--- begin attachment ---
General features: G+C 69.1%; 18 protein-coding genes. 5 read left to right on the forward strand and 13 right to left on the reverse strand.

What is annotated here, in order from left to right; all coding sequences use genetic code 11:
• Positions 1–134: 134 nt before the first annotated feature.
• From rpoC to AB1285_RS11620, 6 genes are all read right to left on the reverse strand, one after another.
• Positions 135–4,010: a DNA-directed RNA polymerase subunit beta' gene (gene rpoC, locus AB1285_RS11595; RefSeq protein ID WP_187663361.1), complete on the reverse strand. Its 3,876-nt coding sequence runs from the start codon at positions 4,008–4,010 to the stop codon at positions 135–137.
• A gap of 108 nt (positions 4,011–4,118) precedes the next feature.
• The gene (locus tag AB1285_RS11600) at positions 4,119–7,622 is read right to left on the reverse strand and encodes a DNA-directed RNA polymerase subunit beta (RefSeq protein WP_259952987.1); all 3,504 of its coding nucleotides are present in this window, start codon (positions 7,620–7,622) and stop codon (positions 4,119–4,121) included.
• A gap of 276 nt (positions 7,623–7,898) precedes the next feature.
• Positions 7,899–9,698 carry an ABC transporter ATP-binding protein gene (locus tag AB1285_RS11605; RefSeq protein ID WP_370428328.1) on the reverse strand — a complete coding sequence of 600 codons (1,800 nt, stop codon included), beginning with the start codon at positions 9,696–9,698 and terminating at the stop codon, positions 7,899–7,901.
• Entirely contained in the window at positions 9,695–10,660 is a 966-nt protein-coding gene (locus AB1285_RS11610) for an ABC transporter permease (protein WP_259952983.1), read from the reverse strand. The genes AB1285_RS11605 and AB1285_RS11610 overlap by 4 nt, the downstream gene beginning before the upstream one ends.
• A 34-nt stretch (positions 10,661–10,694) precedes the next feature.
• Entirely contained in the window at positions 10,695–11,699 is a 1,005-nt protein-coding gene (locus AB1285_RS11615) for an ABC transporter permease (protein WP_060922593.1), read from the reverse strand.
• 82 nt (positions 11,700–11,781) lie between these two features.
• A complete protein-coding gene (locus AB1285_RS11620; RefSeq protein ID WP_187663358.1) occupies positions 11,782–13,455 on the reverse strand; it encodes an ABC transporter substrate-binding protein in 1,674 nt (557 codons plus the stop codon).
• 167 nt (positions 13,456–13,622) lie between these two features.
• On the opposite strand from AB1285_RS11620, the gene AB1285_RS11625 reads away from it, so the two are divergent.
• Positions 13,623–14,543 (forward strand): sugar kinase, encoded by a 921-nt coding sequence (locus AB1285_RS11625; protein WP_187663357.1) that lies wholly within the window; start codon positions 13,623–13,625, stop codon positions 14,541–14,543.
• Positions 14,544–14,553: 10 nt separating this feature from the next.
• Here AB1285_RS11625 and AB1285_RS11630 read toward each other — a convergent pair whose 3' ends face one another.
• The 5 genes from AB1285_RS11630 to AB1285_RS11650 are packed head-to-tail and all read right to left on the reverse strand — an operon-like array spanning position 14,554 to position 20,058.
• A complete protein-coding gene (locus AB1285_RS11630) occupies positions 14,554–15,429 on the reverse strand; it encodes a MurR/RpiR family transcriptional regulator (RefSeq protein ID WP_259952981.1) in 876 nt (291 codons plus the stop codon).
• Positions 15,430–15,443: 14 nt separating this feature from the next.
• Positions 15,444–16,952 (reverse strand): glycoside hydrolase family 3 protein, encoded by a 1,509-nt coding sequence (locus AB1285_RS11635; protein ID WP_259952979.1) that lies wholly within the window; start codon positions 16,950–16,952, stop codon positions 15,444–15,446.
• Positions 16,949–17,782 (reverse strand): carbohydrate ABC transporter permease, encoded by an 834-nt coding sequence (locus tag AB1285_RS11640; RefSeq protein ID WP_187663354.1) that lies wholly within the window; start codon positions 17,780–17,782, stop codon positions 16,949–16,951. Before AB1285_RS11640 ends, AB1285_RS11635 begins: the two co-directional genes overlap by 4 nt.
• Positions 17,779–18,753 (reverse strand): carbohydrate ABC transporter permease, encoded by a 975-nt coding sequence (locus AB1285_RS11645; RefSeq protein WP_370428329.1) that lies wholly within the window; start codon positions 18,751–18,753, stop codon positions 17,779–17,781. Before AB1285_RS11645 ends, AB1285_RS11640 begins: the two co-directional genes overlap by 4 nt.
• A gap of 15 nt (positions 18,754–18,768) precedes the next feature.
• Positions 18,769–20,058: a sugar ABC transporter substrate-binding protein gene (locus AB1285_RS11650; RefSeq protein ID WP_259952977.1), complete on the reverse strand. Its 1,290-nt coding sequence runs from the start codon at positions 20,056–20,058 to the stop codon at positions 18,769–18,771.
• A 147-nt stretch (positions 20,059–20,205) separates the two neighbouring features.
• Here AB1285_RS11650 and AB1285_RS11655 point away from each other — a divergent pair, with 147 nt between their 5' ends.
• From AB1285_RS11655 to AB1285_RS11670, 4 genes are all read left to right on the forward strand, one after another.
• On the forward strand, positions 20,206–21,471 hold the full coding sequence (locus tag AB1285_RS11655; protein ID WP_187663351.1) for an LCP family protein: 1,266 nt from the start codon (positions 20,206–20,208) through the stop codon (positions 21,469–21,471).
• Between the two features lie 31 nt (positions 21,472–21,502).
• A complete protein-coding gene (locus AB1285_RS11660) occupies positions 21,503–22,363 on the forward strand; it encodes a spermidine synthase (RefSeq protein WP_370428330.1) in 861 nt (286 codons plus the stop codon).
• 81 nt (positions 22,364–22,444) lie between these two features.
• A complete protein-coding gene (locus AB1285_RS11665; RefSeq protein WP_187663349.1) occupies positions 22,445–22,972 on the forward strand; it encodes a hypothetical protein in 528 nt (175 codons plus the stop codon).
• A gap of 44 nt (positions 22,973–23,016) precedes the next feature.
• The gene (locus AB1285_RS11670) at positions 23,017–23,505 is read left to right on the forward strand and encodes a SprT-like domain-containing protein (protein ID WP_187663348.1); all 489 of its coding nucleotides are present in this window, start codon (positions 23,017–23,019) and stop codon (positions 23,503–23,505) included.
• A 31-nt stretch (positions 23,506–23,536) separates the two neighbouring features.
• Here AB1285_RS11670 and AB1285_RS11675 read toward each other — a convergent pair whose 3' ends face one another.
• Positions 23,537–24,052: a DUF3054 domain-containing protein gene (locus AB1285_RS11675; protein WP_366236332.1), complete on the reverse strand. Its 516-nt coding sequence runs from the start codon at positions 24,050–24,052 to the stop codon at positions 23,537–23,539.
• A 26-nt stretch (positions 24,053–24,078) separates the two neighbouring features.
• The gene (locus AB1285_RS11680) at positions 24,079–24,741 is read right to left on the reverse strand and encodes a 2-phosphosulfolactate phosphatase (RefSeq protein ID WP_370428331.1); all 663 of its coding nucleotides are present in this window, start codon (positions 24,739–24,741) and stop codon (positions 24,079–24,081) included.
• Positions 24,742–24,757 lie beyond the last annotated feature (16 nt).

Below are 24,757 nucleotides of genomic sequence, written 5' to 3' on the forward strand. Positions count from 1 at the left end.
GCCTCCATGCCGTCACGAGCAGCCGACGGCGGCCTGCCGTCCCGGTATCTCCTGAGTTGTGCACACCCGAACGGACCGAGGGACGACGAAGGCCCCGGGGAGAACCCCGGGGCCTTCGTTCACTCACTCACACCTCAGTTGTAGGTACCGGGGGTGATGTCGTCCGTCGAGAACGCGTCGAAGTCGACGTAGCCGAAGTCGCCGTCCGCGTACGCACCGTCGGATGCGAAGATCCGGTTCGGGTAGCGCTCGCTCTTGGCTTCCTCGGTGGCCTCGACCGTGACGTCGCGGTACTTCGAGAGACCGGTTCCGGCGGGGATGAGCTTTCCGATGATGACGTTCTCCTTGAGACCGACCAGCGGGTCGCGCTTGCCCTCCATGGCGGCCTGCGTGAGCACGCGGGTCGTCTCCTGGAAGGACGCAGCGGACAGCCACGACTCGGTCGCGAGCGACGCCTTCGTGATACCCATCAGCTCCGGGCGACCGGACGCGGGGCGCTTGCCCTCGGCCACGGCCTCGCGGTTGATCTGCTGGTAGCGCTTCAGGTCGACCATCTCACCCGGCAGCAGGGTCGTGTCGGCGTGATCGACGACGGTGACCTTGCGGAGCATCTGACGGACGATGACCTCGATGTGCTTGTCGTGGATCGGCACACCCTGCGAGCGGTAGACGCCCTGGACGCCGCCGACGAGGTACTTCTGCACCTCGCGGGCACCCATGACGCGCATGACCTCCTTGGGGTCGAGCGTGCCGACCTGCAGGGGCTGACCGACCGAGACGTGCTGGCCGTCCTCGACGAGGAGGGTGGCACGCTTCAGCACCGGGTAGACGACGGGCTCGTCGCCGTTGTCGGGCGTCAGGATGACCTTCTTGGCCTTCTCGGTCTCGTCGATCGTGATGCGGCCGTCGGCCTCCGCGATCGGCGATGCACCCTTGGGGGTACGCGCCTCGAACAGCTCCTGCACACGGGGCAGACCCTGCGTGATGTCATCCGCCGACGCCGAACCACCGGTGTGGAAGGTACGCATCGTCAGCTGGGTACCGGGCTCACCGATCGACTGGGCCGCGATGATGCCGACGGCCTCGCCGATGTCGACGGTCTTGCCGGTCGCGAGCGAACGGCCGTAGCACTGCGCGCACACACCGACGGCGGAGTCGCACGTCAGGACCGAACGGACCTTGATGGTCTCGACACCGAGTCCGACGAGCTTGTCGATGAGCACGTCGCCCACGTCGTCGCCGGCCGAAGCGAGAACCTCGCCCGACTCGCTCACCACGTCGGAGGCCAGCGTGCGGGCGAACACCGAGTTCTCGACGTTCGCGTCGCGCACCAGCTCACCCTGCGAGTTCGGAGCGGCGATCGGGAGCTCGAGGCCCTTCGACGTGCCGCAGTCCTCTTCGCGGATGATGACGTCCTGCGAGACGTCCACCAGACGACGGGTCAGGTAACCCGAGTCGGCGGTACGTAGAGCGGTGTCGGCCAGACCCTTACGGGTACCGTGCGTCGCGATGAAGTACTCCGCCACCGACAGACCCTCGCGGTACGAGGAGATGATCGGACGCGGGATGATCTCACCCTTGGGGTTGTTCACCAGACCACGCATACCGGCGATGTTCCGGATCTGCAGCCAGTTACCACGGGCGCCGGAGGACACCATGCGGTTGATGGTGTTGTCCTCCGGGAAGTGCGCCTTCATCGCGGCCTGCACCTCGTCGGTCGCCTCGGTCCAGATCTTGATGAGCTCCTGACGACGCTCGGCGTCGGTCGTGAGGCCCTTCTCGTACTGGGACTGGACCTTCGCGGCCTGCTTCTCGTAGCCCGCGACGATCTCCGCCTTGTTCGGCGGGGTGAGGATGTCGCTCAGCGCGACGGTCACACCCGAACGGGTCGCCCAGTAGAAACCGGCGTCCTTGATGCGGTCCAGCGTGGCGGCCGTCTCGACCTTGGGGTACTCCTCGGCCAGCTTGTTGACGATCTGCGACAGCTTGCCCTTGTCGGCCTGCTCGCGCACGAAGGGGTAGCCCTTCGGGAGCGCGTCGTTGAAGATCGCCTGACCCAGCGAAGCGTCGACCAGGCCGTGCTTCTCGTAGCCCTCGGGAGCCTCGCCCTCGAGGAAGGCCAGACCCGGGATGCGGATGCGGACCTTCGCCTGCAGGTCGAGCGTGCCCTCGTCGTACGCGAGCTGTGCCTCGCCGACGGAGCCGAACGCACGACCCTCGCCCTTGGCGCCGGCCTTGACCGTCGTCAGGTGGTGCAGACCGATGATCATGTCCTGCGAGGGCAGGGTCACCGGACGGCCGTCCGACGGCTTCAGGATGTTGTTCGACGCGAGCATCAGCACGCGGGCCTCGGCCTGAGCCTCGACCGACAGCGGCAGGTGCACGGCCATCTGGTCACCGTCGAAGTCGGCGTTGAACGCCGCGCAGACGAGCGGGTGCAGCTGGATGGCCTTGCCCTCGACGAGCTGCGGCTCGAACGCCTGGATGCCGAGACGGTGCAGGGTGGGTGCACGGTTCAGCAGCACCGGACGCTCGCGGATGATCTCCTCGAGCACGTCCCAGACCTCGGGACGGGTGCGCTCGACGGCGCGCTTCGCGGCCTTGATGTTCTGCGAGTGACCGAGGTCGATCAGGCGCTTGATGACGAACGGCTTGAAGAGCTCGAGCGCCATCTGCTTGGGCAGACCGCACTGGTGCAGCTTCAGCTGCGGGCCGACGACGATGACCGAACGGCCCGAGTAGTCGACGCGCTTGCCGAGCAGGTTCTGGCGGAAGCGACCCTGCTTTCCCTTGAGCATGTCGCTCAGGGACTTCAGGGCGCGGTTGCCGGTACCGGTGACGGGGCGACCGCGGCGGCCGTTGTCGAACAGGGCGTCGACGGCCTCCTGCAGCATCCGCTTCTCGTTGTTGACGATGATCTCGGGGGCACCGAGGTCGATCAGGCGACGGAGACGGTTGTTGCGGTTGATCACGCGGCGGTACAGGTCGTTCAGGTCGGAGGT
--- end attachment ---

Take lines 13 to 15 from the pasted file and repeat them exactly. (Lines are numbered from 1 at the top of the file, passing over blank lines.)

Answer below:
• 82 nt (positions 11,700–11,781) lie between these two features.
• A complete protein-coding gene (locus AB1285_RS11620; RefSeq protein ID WP_187663358.1) occupies positions 11,782–13,455 on the reverse strand; it encodes an ABC transporter substrate-binding protein in 1,674 nt (557 codons plus the stop codon).
• 167 nt (positions 13,456–13,622) lie between these two features.